1. Take your technical equipment for a spin the day before your event. “It’s always something”, as the saying goes. If it is not a shortage of power or outlets, it is the bandwidth of the internet the venue provides or infrequently used equipment acting up. Be sure to check the power cord situation, make sure that you have enough extension cords, and have backups in case a vendor forgets one. Check the location of power outlets at your venue. Plan for taping down cords, bring rugs to cover messy cords, and make sure your layout works with the outlet locations. Check the bandwidth of the internet the venue provides to see if you will need to provide a hotspot for additional internet power. Power up devices, and do a dry run of your presentations or any media you will display to make note of the steps in case you are using equipment you are not used to. If you can’t get into your venue the day before your event, plan ahead and just bring extra cords, tape, and maybe a hotspot to get you out of a jam. Going through your tech checklist is a must for any powered event.

2. Don’t forget about the bathrooms. Nearly every person at your event will use the restroom. Think about that. Put special touches in the bathroom like lotion, mints, and flowers. Make sure to have a volunteer or someone on staff monitor the bathrooms to keep on top of toilet paper, paper towels, and trash. Unkempt bathrooms will turn your guests off, giving them an unfavorable impression about the cleanliness of your entire event – or lack thereof.

3. Nobody likes to be the first one at a party. How many times have you showed up to an event, noticed that no one was there, and opted to run a quick errand first, and come back and check on it later instead of going in? It takes a brave soul to walk into an empty venue. All of those errands your attendees are running are costing you money, especially if your event success is based on moving merchandise and food. The sooner event goers show up to an event, the sooner they open their wallets, allowing you to maximize the amount of time your event is scheduled to run for. If you find your event doesn’t start getting crowded until 45 minutes after the scheduled start time is, it is not because people are always late. It is because your event has a reputation for not getting going until an hour after starting, costing you an hour of drawer sales. Have volunteers show up and hang out at the start of your event to encourage attendees to want to come in. Another way to incentivize early birds is to offer door prizes or discounts to a select group of attendees, like the first 100 people get a free t-shirt, or swag.  These simple tweaks can help to create a vibe at your event.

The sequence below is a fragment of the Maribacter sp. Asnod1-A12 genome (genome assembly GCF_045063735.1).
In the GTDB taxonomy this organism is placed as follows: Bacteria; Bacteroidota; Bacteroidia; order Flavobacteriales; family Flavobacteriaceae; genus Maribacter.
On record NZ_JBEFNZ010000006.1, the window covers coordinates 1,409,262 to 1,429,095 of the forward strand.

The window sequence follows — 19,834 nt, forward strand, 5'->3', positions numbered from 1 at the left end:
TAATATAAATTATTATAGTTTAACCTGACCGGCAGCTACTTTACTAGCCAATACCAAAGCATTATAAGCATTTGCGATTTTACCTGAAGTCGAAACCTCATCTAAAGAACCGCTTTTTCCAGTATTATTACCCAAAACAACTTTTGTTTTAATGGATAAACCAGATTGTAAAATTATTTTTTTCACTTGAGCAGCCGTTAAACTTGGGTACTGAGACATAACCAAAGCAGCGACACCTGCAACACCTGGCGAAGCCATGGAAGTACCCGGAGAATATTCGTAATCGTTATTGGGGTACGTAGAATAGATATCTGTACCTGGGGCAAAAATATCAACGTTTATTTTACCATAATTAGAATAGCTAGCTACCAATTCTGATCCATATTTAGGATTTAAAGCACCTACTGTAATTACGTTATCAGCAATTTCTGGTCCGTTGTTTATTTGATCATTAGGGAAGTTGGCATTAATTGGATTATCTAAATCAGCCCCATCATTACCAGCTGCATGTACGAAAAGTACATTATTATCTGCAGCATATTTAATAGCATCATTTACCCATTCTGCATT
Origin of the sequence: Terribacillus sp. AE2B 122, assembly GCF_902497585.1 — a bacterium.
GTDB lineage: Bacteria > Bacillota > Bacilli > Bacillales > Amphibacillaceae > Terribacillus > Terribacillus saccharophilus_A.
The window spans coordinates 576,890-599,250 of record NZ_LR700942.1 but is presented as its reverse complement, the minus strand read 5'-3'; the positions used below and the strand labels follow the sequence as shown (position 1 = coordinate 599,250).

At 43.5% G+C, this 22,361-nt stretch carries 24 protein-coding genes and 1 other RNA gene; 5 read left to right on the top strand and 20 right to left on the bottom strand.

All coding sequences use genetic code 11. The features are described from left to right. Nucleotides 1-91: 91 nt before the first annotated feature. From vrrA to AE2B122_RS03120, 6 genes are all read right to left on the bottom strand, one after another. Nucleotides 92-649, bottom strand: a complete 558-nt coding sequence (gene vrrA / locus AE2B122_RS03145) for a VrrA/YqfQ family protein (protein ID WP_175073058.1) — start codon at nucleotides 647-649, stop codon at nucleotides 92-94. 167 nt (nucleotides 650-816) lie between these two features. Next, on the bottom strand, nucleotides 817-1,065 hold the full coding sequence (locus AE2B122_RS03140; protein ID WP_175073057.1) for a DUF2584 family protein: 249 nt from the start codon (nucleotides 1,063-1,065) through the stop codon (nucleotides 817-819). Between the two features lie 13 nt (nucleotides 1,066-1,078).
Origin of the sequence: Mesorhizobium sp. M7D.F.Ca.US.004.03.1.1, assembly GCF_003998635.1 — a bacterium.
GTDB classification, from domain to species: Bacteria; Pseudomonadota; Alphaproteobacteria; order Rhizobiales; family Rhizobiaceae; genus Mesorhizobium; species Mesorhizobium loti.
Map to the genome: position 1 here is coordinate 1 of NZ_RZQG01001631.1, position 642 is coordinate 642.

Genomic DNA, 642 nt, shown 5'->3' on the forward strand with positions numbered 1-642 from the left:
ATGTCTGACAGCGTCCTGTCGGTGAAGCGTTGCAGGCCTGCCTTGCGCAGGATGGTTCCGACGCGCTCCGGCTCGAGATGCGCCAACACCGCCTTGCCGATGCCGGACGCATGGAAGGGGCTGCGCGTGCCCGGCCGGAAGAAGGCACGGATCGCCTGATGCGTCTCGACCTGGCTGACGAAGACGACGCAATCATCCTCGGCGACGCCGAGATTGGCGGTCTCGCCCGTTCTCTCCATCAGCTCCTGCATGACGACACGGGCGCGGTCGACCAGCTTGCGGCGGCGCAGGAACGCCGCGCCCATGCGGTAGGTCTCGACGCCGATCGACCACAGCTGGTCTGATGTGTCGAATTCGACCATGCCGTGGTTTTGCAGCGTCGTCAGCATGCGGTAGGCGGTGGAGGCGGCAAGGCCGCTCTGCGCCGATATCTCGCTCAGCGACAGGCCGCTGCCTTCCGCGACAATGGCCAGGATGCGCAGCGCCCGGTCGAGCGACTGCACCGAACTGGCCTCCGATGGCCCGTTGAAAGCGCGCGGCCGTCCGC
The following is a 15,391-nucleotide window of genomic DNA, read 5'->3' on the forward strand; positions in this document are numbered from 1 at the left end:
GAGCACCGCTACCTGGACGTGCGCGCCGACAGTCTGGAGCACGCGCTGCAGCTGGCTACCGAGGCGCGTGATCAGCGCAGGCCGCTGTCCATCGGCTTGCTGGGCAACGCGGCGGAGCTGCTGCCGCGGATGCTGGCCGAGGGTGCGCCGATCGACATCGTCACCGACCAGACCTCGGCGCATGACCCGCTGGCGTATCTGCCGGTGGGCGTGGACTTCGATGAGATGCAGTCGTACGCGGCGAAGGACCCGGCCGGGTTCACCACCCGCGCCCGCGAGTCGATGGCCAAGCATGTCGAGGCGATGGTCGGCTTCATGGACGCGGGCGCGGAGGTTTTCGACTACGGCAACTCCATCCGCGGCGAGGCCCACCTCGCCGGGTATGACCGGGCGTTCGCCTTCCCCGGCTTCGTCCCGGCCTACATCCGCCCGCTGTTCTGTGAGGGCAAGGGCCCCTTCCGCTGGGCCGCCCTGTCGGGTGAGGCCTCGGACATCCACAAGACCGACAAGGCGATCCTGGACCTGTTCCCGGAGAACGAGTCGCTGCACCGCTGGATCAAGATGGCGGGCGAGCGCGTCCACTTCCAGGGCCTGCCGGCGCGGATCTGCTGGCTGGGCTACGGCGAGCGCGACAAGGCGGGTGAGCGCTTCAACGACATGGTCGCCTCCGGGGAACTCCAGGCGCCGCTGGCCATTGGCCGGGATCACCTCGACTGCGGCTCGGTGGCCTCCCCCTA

4. Encourage Sobriety. If your event is an alcohol based event with up front ticket sales, don’t discourage non drinkers from attending. The current model for most alcohol based events and festivals is a slightly discounted ticket for those who are not drinking. That doesn’t really scream we want sober drivers to your attendees. By offering swag, vouchers, or discounts during your event, you will see the number of designated driver attendees jump. For each group of drinkers, you will find several people in the mix who do not drink. Incentivizing those non drinkers to come to your event with their friends can mean more ticket sales for you, and more merchandise sold during your event. Not only are you making it easier for your attendees to have a sober ride, you are able to capitalize on those extra attendees.

5. Plan for a possible medical emergency. If your event is large, make sure your attendees know where the medical tent is, and don’t place it at the back of your event if avoidable. Once your event gets going, chances are the crowds are going to be where the action is. If a medical emergency arises, your medical staff will have to either traverse the crowd in order to reach the patron in need of assistance, or the patrons themselves will have to wade back through the crowd to make it to your medical area. Have small exits placed around bigger areas you expect crowds, where medical staff can enter and exit which will allow easy access to an attendee in need of medical attention. Even if your event is smaller, have a volunteer on staff who knows CPR and basic first aid, and have a first aid kit handy. Adequately preparing for medical emergencies is an easy way to take some risk out of the “what if” at your event.

6. Surprise your guests. Have you ever been to an event where there was an unannounced door prize, a special guest speaker, or a parting gift? Special touches make  event goers remember your event.  Building surprises into your event will make event goers feel special and walk away from your event, already thinking about returning next year. Plan for these touches during your event planning process, secure the surprise, and treat your attendees to a one of a kind event experience that they will remember, after all, that is why you are putting on the event anyway!

The Attendee Experience

Every event is different, but there are certain factors they have in common that truly make the attendee experience great. Some things that come to mind are the purchase process, customer service, and attendee engagements. The overall event experience starts with purchasing your tickets. Recently as I got online to buy tickets to a play, I soon wondered if it was worth it. The theatre’s website was outdated and difficult to navigate. Often, it would say there were many tickets available for a particular show time, but when I would pull up the seating chart, only two or three seats could be found. Then, when I would try to get back to the main list of showtimes, the site would take me back to the homepage and I would have to start all over.